Digital DJ Tips reader Abhi writes: “I am caught up between getting the new Numark NS7III, or a turntable setup with DVS. I’m from a controller background and love the all-in-one solution the NS7III offers, because I’m looking to get into turntablism as well. But the DVS setup with Serato is pretty much the industry standard right now.
“Right now I’m just doing gigs on a freelance basis because I have a full time job. To me, the NS7III makes more sense, but do you think there’s something that I might be overlooking?”
Digital DJ Tips says:
The Numark NS7III is a unique controller in that it is the only one that’s got motorised jogwheels with “real” vinyl, so it feels very close to using turntables. You’re missing the tonearm of course, but the way the tonearm works in DVS unless you’re in the purist “Absolute” mode makes this an academic thing. This means tat for all intents and purposes, whether using motorised jogwheels or “real” turntables, the same task is being carried out in the software.
For us, one of the big advantages of controllers is their smaller size, lighter weight and so greater portability. For all its notable features, this is not the case with the NS7III, which is big, heavy and so quite hard to move. So in this respect, it’s not an awful lot different from two turntables and a mixer used with a laptop as a DVS set-up; while the latter is even bigger and even heavier, at least it comes in three parts making moving it a slightly easier, if longer, process!
You could learn to scratch perfectly well on the NS7III, although as you say turntables are the “standard” scratch set-up. DVS and Serato definitely isn’t the industry standard though; indeed, there really isn’t an industry standard nowadays, as DJs are increasingly using all type of DJ/producer gear to perform widely varying types of sets in bars, parties, lounges, mobile environments and clubs.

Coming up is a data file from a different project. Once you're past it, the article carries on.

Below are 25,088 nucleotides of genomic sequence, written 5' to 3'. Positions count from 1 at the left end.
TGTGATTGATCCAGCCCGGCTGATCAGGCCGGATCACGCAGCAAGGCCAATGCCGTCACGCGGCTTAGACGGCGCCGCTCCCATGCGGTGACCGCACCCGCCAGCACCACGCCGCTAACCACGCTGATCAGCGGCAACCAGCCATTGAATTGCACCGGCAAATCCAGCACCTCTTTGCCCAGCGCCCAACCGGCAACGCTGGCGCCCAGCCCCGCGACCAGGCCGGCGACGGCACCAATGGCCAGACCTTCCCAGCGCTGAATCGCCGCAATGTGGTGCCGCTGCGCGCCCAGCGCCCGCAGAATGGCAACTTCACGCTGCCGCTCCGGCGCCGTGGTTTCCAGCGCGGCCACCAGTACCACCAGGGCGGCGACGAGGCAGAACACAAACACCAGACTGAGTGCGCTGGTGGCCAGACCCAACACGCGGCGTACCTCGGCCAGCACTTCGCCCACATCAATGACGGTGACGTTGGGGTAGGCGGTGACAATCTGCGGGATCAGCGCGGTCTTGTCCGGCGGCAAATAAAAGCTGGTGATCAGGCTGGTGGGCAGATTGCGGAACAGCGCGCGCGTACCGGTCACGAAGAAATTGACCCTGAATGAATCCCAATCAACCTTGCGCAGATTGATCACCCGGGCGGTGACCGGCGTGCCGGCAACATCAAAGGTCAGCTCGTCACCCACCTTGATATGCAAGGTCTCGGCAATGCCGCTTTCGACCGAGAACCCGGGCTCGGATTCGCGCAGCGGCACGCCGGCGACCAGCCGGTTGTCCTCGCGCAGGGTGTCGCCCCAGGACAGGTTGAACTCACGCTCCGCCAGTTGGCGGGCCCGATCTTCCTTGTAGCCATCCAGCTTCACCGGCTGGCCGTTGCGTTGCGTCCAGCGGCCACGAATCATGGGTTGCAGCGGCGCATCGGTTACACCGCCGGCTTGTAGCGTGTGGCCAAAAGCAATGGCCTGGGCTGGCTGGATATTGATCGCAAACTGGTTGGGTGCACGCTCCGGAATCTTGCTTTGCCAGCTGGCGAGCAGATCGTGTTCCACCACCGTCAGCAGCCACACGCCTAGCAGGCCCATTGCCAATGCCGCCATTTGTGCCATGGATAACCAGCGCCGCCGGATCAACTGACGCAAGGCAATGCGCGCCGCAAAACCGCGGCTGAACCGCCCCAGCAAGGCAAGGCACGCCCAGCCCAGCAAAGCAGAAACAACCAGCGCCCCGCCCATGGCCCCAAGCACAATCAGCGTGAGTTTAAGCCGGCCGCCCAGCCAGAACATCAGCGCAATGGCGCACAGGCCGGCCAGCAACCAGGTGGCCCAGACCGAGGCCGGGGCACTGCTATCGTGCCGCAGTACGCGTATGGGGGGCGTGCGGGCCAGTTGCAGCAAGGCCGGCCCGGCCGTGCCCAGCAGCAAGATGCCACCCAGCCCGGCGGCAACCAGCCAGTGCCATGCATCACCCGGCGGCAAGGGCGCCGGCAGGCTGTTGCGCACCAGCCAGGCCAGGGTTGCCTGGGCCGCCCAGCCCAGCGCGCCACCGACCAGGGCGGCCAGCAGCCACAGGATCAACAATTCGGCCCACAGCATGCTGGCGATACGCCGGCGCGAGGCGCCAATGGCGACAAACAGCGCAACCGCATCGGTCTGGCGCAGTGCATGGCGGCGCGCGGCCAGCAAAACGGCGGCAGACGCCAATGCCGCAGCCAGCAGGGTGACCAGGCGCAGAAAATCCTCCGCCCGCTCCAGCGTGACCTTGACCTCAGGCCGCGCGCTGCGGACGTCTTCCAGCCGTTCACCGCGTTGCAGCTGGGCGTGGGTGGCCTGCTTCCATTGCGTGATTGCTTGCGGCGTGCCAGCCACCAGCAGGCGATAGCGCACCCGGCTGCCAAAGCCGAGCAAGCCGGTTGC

So if you’re worried about not learning to scratch “properly” on the NS7III, don’t be: You can. If you want to own and learn on the same gear DJs have traditionally used, then yes, two turntables and a mixer is that gear – but you’d need to learn in “Absolute” mode, which is the only mode that reproduces truly what vinyl is like (eg if you jog the timecode record, the music will skip too, unlike in “Relative” mode, where the turntables behave like glorified jogwheels).
Conversely, if you’re interested in loops, FX, finger drumming, on-board screens and all the other innovations offered by modern controllers alongside your interest in turntablism, you’re definitely best off with the NS7III!
What do you think? Would the controller be the right way to go, or would decks be best? Please share your thoughts below.